Battle Tested — I read analyst after analyst picking apart Eichenberg’s game, but the reality is over the last two seasons he’s played against a lot of the nation’s better pass rushers. The 2020 season was especially challenging, and Eichenberg thrived week after week. His performance against Pitt ends Patrick Jones III and Rashad Weaver was especially good, and he dominated Chris Rumph from Duke.
Some might fall in love with tools, but Eichenberg has proven he can shut down the pass rush of even the best edge rushers in the game.
AREAS FOR IMPROVEMENT
Lower Body Strength — Eichenberg has a powerful upper body, but his lower body doesn’t grade out as well. He improved this part of his game in 2020, but in the few instances where he gets in trouble in pass game this can be a reason. At times Eichenberg can get knocked back and isn’t able to anchor as well as I’d like to see, and it keeps him from being an elite finisher in the run game.
Technique Still Needs Some Work — Eichenberg will still get himself into trouble at times with his pass set footwork. At times he’ll get too high out of his stance, which causes him to lose his base and forces him to catch defenders. Combine that with his lack of elite lower body strength and it can result in him getting knocked back. When he loses his base Eichenberg’s powerful hands are neutralized, and that is often what happens in the limited instances he gets beat, or loses a defender late. He’ll need to work this out of his game in the NFL as he goes against bigger and more powerful edge players.
Eichenberg will also lunge more than he should, even in 2020, and when he does better defenders can beat him.
Lateral Quickness — Eichenberg is by no means slow or stiff, but he’s not quite the athlete that Martin and Stanley were. His change of direction doesn’t grade out as well as other parts of his game. He makes up for it in college with all his other traits, but it could be an issue at times when he gets to the next level.
It seems to me that Eichenberg’s game is getting picked apart more than other tackles who were more late bloomers. I see Eichenberg getting ripped for things that others aren’t, even though it shows up on their film as well.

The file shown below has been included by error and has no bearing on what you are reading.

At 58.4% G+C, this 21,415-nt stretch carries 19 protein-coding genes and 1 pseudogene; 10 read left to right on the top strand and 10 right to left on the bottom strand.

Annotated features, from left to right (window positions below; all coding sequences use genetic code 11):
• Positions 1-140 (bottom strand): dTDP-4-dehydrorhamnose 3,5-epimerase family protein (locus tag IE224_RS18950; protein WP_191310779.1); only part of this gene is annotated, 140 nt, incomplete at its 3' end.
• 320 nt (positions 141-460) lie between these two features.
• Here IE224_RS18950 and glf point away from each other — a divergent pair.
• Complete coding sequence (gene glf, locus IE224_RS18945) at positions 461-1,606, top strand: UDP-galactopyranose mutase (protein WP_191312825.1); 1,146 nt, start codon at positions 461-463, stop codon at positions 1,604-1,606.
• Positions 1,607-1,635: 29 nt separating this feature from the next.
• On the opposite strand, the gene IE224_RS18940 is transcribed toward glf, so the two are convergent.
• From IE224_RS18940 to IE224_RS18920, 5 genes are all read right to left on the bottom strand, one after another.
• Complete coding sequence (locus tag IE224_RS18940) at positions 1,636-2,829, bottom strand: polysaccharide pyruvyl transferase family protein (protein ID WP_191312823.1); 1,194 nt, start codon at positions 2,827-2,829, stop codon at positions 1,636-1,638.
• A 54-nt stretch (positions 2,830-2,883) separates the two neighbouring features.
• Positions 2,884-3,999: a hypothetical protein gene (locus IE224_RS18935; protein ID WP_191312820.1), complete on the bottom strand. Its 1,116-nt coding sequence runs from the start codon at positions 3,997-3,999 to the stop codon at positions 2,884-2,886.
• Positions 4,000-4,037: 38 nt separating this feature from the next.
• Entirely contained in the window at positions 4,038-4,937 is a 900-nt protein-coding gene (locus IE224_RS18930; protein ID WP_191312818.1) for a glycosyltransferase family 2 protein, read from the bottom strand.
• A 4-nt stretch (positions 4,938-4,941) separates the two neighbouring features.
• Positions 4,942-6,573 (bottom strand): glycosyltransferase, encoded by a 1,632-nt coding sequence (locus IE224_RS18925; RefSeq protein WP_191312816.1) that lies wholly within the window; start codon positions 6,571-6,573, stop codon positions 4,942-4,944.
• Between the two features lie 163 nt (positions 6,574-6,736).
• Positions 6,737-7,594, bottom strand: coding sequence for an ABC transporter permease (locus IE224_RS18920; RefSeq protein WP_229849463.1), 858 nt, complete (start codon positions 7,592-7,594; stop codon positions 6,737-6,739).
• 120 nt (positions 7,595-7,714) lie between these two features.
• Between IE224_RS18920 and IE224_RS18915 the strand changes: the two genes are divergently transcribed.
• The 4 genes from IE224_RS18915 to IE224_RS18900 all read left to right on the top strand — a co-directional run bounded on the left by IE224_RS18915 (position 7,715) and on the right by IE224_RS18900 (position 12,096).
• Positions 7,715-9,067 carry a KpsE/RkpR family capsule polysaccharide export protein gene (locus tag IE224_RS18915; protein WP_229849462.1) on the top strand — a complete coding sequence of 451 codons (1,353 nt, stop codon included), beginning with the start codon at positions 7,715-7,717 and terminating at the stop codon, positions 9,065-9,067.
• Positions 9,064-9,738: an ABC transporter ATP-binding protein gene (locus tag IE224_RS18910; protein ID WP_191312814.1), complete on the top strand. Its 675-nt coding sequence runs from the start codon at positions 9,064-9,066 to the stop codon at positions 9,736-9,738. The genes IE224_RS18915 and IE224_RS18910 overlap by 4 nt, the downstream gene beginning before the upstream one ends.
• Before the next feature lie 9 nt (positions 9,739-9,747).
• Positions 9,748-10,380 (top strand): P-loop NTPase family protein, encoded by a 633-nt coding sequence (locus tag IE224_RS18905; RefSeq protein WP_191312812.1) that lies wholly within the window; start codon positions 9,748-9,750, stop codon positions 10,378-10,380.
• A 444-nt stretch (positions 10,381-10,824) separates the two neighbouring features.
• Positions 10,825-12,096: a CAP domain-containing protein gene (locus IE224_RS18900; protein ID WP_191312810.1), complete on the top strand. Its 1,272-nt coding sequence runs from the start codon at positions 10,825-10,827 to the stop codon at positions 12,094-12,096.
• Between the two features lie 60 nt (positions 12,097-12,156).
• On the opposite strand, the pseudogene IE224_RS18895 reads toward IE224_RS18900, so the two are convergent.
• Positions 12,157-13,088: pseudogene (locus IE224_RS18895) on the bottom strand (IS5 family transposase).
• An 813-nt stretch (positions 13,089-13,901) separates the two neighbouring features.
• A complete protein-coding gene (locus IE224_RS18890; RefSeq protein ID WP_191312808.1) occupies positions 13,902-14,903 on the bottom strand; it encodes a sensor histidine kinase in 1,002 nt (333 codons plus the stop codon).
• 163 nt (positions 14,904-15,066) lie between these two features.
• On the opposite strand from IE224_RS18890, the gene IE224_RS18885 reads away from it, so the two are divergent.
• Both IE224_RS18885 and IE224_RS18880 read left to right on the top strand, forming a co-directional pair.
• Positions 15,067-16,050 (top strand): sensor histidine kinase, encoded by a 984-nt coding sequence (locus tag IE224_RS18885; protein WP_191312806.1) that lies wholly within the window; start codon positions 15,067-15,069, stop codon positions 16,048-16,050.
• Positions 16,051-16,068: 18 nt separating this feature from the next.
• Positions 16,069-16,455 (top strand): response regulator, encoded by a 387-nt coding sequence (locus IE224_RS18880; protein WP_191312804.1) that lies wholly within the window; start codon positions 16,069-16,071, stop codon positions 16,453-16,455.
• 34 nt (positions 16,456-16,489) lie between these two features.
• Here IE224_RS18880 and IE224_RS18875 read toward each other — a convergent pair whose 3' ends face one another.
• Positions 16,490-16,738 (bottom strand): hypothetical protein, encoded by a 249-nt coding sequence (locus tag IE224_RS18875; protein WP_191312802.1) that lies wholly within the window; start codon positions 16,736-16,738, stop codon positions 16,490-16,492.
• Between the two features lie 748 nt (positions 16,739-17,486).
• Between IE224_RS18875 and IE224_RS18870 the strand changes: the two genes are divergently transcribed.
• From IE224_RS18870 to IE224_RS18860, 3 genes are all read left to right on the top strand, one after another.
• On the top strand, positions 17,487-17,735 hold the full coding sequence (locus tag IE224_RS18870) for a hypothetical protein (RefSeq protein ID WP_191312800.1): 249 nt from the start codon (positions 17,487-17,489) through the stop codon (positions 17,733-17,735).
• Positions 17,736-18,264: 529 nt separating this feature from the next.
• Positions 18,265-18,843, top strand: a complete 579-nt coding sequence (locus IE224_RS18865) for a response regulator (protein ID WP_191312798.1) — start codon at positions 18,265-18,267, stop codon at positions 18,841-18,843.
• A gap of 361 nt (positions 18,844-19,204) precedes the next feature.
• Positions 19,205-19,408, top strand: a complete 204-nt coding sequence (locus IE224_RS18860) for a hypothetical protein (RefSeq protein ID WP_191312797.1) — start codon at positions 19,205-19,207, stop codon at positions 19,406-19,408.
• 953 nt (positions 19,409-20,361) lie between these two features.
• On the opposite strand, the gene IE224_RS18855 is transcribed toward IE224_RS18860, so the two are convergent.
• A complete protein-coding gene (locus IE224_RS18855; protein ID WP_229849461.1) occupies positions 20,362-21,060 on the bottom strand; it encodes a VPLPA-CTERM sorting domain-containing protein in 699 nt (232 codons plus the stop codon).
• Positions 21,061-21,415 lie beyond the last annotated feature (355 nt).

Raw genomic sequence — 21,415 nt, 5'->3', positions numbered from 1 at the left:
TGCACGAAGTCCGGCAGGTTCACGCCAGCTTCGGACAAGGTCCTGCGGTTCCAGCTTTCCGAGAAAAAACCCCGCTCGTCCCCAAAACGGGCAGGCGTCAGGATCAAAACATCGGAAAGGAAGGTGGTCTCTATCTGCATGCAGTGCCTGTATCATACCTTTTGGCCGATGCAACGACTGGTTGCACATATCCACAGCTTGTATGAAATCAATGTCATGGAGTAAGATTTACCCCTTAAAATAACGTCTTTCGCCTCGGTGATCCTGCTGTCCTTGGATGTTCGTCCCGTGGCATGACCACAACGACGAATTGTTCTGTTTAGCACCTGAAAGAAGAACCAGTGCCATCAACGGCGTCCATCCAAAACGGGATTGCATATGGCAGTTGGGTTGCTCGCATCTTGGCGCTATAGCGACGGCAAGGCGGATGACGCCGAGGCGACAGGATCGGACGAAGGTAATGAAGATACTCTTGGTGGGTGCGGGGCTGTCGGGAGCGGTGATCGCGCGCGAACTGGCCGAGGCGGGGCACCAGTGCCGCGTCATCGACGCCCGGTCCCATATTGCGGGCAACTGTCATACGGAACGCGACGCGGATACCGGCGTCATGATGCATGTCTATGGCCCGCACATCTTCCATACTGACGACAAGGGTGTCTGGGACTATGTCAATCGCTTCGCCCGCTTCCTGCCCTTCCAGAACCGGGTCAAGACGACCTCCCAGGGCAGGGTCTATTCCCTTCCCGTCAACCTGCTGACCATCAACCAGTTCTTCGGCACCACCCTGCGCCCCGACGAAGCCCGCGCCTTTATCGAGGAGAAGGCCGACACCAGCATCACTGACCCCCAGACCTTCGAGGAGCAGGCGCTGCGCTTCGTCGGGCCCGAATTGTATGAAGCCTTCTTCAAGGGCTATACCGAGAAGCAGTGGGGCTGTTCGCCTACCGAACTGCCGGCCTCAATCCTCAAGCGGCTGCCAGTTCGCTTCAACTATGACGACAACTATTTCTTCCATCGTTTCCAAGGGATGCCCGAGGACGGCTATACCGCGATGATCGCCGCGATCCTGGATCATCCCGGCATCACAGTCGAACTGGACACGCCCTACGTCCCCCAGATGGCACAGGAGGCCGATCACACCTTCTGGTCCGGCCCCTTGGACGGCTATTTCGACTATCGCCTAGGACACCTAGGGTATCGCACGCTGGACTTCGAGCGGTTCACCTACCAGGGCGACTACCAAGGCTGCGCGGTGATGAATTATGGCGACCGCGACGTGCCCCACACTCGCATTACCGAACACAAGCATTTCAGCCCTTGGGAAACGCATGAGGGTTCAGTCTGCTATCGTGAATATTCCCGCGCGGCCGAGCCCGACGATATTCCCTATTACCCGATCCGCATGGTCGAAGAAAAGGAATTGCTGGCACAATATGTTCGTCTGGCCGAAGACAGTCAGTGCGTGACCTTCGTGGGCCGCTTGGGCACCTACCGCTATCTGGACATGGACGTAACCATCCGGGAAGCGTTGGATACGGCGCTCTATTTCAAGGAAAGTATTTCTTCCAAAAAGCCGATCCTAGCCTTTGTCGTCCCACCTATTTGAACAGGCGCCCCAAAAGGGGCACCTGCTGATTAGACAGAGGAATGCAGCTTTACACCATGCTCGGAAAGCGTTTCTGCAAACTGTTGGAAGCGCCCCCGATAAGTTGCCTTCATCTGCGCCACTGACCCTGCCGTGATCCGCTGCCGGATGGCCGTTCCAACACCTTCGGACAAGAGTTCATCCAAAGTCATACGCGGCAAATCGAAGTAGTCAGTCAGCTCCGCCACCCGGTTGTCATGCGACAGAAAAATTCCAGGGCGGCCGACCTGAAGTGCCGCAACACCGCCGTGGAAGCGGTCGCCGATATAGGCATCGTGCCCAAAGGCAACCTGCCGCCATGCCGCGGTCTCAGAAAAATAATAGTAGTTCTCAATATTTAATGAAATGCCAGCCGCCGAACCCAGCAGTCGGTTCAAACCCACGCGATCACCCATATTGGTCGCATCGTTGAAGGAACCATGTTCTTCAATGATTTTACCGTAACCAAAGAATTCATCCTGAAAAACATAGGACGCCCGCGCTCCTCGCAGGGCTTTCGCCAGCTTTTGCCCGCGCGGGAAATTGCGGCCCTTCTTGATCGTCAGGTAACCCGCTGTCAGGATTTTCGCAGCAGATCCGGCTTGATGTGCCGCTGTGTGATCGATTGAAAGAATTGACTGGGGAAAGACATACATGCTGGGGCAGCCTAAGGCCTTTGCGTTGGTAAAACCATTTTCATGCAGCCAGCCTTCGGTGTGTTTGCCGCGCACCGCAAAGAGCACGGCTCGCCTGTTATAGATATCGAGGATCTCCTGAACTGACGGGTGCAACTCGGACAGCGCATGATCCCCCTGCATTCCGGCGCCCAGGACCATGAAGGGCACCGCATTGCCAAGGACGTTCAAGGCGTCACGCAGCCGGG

I graded Eichenberg’s 2020 season out as better than Mike McGlinchey in 2017 and Ronnie Stanley in 2015. He was steady, dominant and incredibly effective. Eichenberg also has a lot of impressive tools. He’s developed into one of the premier pass blockers in the college game, and he has the tools that translate to the next level.
Eichenberg was a far more effective pass blocker as a fifth-year senior than McGlinchey was in his final season. According to Pro Football Focus, in his final season Eichenberg gave up zero sacks and just one hit on the quarterback on 455 pass blocks. In 2017, McGlinchey gave up three sacks and two hits on 430 pass blocks, and Stanley gave up three sacks and four hits on 458 pass blocks in 2015.
What made Eichenberg so good in 2020 was that his performance in the run game took a jump. Eichenberg wasn’t a mover his first two seasons, but as a fifth-year senior he was far more dominant in the run game. We saw him become more forceful off the ball and he started working his feet through contact more effectively. Eichenberg also got much, much better working the edge and the second level.
His game became far more complete in 2020, and in my view his game projects better to the NFL than did McGlinchey’s. Like McGlinchey, Eichenberg could also be a right tackle, but Eichenberg projects to be a legit left tackle at the next level.
To me, Eichenberg is a first round talent, and a team looking for a plug and play left tackle in the second half of the first round needs to think very long and hard about making him their pick.